A few weeks ago the MTV Video Music Awards took place, and to be honest, I didn’t watch. In fact, I don’t remember the last time I viewed the yearly event (probably in a dorm room over a decade ago). I hate to play the “back in my day” card, but I do feel that there was a time when the VMAs were legitimately about rewarding great music videos and not just a popularity contest. Big winners in 2014 include former child stars like Miley Cyrus and Drake, and Lorde was awarded the “Best Rock Video” of the year for her song “Royals.” You know, THIS SONG that doesn’t feature any guitars and is built around a looping hip-hop beat? Can we all just agree that rock (at least the popular variety) is dead?
On social media I’ve seen some bemoan the age-old complaint that MTV doesn’t even play music videos anymore, but I think it’s time to get over the fact they haven’t been a music channel for over a decade. Some have suggested that music videos don’t matter anymore. However, I think they are more important than they have been since their explosion in the 80s. Young people have turned to YouTube as a major source of music listening, often playing the same video multiple times just to re-hear their favorite OneDirection song. The highest rated videos on YouTube aren’t of people on fire, or people getting hit in the nuts, but music videos of teeny-bop stars (hence why YouTube has now started its own music awards).
I am still old-fashioned in my listening habits, predominantly purchasing LPs and CDs with the occasional MP3 when I can’t wait until my next record store visit. Despite my out-of-touch approach to music, I do still check out new music videos on occasion. I’m not spending hours online watching videos, but I do have some new videos that I’ve watched several times. Here are some of my favorite videos as of late.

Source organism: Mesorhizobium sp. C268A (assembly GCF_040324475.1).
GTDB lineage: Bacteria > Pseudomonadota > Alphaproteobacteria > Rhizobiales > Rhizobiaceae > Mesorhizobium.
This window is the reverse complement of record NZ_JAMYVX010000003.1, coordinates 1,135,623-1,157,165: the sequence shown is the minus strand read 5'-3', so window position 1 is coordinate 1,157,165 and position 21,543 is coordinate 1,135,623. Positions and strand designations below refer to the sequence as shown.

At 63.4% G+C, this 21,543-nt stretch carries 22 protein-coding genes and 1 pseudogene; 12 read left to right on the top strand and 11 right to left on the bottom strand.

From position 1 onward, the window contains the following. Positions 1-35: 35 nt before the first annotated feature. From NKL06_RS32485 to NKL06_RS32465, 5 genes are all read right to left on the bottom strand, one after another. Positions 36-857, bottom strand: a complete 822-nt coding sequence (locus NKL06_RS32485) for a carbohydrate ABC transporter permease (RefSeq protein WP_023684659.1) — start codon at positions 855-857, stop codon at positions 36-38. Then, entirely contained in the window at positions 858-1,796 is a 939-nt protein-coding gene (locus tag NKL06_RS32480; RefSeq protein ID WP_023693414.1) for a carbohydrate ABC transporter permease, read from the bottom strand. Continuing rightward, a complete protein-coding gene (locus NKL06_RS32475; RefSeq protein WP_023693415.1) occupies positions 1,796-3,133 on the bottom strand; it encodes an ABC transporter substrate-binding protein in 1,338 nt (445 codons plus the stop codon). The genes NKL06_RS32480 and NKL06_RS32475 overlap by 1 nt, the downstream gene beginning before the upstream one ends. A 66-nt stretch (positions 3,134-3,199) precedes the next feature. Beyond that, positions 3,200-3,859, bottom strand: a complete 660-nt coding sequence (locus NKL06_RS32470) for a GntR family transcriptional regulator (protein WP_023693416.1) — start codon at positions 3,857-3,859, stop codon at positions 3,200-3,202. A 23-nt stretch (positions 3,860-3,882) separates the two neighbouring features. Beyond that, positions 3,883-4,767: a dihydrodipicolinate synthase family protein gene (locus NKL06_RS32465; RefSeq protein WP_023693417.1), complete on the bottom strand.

In his latest video, Action Bronson pages homage to cinematic classic Easy Rider with a video that is one part spirit quest, one part Fear and Loathing, and one part Citizen Kane-esque search for Bronson’s version of “Rosebud.”
“Mess On a Mission”
As with most Liars videos, “Mess On a Mission” is an unsettling, repetitive backward journey through one horrific landscape after another. The band members movements are reminiscent of a video game, and as the video reveals itself, they are seen repeating their motions with a plethora of weapons in hand.
I’ve been singing VanGaalen’s praises for a while now, and “Monster” adds fuel to the fire. As with all of his other videos, VanGaalen drew and animated the strange story of a creature slowly transform into a monster, more and more grotesque with each verse. Once again, VanGaalen’s artwork surpasses my own imagination of the visuals conveyed within the imagery of the lyrics.